VFW settles into new home as city moves toward demolition of old building
It’s been almost four months since Mitchell’s Veterans of Foreign Wars Post moved to a new location just a few blocks from its old, forlorn building, where ripped plastic tarps still cover parts of the crumbling structure.
Still, Pat Ziegler, a former post commander who recently stepped down, said the eventual demolition of the old building will be an emotional moment for many of the group’s longtime members.
“When you’ve been in a building for so long, you kind of fall in love with it,” he said.
It will be at least a few weeks before any work can be done to demolish the old building, since the Mitchell City Council last week voted against awarding a bid for the demolition to the lone bidder for the project, Ironman Construction, of Tyndall.
The majority of the council questioned whether the lone bid, at $216,742, was too expensive and worried that having only one bid made it impossible to compare prices to ensure they were fair. Council members Mel Olson and Marty Barington voted in favor of awarding the bid, and Councilman Randy Doescher was absent during the vote.
A new round of bids will be opened at 1 p.m. July 28 in Council Chambers at City Hall, according to Terry Johnson, the city’s deputy public works director.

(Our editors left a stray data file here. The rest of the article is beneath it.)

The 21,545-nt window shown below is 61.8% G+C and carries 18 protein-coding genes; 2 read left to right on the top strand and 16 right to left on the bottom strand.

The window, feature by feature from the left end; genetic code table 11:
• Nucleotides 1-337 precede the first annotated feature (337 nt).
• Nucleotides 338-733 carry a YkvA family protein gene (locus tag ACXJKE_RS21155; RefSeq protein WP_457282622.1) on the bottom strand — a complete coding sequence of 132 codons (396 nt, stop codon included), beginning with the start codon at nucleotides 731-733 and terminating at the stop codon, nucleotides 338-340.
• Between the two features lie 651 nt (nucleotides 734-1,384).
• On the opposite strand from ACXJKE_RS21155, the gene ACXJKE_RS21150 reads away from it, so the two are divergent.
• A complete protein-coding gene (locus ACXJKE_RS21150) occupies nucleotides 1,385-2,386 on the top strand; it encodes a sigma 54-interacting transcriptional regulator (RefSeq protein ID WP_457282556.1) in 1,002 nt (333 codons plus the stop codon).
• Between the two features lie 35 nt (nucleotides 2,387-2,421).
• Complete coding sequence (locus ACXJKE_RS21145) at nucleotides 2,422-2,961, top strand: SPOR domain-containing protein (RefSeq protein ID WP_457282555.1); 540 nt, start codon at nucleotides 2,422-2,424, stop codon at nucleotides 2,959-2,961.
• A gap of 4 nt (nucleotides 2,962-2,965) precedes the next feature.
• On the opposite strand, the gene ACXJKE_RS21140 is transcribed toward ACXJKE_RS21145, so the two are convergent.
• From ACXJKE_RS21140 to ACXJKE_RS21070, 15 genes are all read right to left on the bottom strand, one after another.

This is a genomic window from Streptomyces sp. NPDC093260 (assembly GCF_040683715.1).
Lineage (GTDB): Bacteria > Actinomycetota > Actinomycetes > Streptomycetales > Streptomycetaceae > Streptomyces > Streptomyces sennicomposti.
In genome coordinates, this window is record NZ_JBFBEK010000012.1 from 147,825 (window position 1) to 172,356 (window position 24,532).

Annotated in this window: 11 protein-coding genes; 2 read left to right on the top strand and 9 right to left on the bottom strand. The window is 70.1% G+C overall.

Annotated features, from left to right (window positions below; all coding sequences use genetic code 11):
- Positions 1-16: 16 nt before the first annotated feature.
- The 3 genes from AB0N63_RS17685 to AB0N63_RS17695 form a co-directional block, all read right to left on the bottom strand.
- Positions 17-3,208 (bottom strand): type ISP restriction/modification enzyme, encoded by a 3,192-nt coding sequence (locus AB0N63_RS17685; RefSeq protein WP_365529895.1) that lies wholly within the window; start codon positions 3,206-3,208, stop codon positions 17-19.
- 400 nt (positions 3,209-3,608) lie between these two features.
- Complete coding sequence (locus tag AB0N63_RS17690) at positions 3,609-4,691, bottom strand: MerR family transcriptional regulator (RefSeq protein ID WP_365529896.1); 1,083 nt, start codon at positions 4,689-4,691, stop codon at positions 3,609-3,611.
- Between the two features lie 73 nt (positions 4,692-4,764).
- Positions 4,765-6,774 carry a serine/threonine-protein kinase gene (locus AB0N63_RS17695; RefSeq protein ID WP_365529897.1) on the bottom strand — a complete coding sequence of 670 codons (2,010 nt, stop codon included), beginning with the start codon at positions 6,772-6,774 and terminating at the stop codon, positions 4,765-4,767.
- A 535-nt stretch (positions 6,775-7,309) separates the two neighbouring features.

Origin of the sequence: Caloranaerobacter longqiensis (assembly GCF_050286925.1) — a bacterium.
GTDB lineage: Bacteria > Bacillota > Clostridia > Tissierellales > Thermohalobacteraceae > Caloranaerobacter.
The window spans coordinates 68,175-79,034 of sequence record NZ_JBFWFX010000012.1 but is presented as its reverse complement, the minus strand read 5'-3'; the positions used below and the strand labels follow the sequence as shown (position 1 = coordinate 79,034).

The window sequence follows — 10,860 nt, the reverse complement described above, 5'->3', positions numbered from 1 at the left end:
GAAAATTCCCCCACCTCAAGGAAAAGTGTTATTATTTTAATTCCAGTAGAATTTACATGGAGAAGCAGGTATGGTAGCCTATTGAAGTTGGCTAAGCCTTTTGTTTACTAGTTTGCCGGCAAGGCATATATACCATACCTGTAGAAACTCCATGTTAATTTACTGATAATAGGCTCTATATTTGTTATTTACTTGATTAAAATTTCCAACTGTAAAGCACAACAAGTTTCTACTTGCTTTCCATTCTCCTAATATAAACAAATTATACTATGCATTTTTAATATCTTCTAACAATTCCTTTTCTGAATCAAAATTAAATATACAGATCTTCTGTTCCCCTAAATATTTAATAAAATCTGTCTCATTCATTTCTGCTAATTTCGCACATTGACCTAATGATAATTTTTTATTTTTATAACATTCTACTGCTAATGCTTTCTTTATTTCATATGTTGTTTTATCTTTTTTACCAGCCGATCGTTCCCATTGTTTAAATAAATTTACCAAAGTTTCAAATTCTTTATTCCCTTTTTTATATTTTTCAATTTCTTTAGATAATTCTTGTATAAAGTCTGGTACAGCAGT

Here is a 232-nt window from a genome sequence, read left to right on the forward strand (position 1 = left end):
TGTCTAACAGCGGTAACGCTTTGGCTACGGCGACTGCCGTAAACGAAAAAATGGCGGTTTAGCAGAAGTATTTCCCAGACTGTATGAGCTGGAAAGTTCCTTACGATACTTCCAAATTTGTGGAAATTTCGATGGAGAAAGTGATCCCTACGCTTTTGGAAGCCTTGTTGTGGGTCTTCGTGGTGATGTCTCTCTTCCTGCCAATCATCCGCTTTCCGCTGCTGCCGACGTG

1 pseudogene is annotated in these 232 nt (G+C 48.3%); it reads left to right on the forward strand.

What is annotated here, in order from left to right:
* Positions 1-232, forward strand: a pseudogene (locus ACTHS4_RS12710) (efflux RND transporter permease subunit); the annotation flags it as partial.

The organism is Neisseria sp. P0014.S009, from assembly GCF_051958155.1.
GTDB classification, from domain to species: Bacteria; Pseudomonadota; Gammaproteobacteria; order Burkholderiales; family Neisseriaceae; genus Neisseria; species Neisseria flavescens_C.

“We’re hoping for more bids,” Johnson said. “We’ve had more calls and we’ve sent out more plans than before, so hopefully we get some people that are interested.”
After those bids are opened, the council will again have to decide at a future meeting whether to award a bid, Johnson said. It’s been troublesome to see the old building sit in a state of disrepair for so long, Ziegler said. “It’ll be a sad day, but we all know that thing has to get torn down,” he said. “It’s past due.”
The old VFW building was damaged during the demolition of the old Longhorn Bar, with which it shared a common wall.
The old Longhorn — believed to be the oldest surviving building in Mitchell — was deemed unsafe after a wall collapse in November 2011. The city bought the building for $1 from the owner, who said he couldn’t afford to repair or demolish the building on his own. He moved his business across the street.
The city bought the old VFW building last September for $175,000. The VFW Post moved to a building at 215 N. Main St., which was previously occupied by Prairie Breeze Gallery, an art gallery and gift shop.
Gloria Hanson, the VFW Post’s current commander, said the renovation of the first floor of the new building is complete.
“We had a lot of volunteer help and that’s what helped us out tremendously,” she said
Work was expected to begin Thursday on a patio to the rear of the building and the group will start fundraising soon to renovate the unfinished upper floor of the new building, Hanson said.
Much of the work on the patio will be done on a volunteer basis by members of the VFW who also still serve in the National Guard, Hanson said.
It’s been a long, sometimes tedious process, Ziegler said, but finishing the move and many of the renovations has been a welcome relief.
“We’re back in business and making money,” he said. “We lost a lot of square footage, but we gained a shiny new building.”
And Ziegler said the new building’s decor is especially meaningful, as much of it is intended to honor veterans.
“You walk in there and you really feel it’s about veterans,” Ziegler said. “It’s not just a bar.”